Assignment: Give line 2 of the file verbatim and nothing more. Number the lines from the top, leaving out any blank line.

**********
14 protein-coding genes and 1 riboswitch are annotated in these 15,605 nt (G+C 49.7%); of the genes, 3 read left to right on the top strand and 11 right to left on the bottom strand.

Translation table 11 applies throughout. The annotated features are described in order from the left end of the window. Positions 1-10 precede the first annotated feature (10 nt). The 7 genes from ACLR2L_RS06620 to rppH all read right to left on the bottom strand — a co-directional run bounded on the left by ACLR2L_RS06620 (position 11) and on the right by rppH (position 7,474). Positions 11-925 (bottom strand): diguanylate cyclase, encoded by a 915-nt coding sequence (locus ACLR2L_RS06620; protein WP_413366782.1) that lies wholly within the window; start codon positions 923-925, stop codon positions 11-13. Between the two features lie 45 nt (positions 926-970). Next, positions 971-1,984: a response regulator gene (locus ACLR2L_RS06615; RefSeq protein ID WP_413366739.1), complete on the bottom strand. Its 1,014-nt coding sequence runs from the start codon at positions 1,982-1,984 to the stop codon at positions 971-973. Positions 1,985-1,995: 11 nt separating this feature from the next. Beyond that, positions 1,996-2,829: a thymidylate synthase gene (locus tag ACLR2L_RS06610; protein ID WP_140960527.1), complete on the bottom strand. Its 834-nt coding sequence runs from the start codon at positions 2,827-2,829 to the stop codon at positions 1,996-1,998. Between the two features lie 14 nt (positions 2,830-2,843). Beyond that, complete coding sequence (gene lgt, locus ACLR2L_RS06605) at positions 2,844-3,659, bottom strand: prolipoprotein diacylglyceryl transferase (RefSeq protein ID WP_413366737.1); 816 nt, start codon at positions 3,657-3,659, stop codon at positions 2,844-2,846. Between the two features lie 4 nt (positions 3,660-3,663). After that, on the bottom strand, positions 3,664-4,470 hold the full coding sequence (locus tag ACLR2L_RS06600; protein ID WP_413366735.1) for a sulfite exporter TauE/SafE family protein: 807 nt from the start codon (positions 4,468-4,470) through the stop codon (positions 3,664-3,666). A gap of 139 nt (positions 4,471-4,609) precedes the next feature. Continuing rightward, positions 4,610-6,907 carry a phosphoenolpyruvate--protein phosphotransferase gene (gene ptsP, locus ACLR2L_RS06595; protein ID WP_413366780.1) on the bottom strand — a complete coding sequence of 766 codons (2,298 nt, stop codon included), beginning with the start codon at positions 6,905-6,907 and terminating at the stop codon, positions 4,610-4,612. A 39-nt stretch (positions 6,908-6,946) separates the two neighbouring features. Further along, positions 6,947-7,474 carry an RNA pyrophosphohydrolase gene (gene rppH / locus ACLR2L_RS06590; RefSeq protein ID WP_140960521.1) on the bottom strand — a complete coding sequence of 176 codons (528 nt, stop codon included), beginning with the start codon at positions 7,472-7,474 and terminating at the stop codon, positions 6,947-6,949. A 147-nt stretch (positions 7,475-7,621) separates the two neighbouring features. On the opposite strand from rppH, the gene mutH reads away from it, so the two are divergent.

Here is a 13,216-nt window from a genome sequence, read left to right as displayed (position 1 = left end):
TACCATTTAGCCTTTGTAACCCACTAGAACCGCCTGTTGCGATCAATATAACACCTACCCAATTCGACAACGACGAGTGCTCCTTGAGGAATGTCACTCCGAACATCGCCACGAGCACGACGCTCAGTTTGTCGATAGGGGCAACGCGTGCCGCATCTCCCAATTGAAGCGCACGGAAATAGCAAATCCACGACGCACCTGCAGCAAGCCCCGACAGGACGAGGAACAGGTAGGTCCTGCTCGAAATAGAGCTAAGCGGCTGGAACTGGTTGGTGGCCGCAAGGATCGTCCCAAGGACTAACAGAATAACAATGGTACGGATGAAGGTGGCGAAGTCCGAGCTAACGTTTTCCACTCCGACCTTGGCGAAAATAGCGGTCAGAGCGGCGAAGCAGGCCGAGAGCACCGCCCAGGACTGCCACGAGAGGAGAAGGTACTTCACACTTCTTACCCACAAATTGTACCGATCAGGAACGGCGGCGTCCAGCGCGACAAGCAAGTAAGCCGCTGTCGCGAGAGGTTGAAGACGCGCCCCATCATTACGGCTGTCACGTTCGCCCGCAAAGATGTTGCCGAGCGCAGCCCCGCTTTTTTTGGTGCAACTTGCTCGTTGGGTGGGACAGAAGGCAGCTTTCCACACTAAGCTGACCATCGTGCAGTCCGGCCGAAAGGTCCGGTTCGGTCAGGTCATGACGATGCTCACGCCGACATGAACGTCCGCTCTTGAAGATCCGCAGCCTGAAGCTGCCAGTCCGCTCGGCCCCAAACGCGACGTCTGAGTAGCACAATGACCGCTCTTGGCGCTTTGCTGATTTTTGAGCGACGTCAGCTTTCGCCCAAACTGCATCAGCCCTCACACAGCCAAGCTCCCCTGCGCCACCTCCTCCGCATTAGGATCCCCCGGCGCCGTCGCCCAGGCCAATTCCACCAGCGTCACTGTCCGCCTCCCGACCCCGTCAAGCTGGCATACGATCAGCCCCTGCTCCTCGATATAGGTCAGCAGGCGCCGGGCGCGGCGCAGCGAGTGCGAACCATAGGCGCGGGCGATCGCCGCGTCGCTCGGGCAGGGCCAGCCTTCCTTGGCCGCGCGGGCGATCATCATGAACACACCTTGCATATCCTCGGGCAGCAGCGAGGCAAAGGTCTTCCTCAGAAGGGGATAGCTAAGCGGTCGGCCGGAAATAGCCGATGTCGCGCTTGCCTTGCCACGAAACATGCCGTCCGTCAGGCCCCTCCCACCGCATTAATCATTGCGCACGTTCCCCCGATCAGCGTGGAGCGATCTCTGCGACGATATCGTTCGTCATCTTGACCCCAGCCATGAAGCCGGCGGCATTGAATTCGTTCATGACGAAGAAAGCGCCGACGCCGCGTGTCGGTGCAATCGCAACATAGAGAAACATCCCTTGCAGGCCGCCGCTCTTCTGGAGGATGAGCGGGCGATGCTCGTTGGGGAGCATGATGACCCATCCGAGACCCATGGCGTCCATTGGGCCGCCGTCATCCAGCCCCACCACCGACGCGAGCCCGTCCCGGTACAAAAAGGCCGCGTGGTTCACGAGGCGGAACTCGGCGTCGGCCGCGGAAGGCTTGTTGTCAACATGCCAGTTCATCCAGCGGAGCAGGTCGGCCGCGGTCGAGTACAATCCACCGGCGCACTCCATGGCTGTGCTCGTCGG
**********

Translation table 11 applies throughout. The annotated features are described in order from the left end of the window. Positions 1-10 precede the first annotated feature (10 nt). The 7 genes from ACLR2L_RS06620 to rppH all read right to left on the bottom strand — a co-directional run bounded on the left by ACLR2L_RS06620 (position 11) and on the right by rppH (position 7,474). Positions 11-925 (bottom strand): diguanylate cyclase, encoded by a 915-nt coding sequence (locus ACLR2L_RS06620; protein WP_413366782.1) that lies wholly within the window; start codon positions 923-925, stop codon positions 11-13. Between the two features lie 45 nt (positions 926-970). Next, positions 971-1,984: a response regulator gene (locus ACLR2L_RS06615; RefSeq protein ID WP_413366739.1), complete on the bottom strand. Its 1,014-nt coding sequence runs from the start codon at positions 1,982-1,984 to the stop codon at positions 971-973. Positions 1,985-1,995: 11 nt separating this feature from the next. Beyond that, positions 1,996-2,829: a thymidylate synthase gene (locus tag ACLR2L_RS06610; protein ID WP_140960527.1), complete on the bottom strand. Its 834-nt coding sequence runs from the start codon at positions 2,827-2,829 to the stop codon at positions 1,996-1,998. Between the two features lie 14 nt (positions 2,830-2,843). Beyond that, complete coding sequence (gene lgt, locus ACLR2L_RS06605) at positions 2,844-3,659, bottom strand: prolipoprotein diacylglyceryl transferase (RefSeq protein ID WP_413366737.1); 816 nt, start codon at positions 3,657-3,659, stop codon at positions 2,844-2,846. Between the two features lie 4 nt (positions 3,660-3,663). After that, on the bottom strand, positions 3,664-4,470 hold the full coding sequence (locus tag ACLR2L_RS06600; protein ID WP_413366735.1) for a sulfite exporter TauE/SafE family protein: 807 nt from the start codon (positions 4,468-4,470) through the stop codon (positions 3,664-3,666). A gap of 139 nt (positions 4,471-4,609) precedes the next feature. Continuing rightward, positions 4,610-6,907 carry a phosphoenolpyruvate--protein phosphotransferase gene (gene ptsP, locus ACLR2L_RS06595; protein ID WP_413366780.1) on the bottom strand — a complete coding sequence of 766 codons (2,298 nt, stop codon included), beginning with the start codon at positions 6,905-6,907 and terminating at the stop codon, positions 4,610-4,612. A 39-nt stretch (positions 6,908-6,946) separates the two neighbouring features. Further along, positions 6,947-7,474 carry an RNA pyrophosphohydrolase gene (gene rppH / locus ACLR2L_RS06590; RefSeq protein ID WP_140960521.1) on the bottom strand — a complete coding sequence of 176 codons (528 nt, stop codon included), beginning with the start codon at positions 7,472-7,474 and terminating at the stop codon, positions 6,947-6,949. A 147-nt stretch (positions 7,475-7,621) separates the two neighbouring features. On the opposite strand from rppH, the gene mutH reads away from it, so the two are divergent.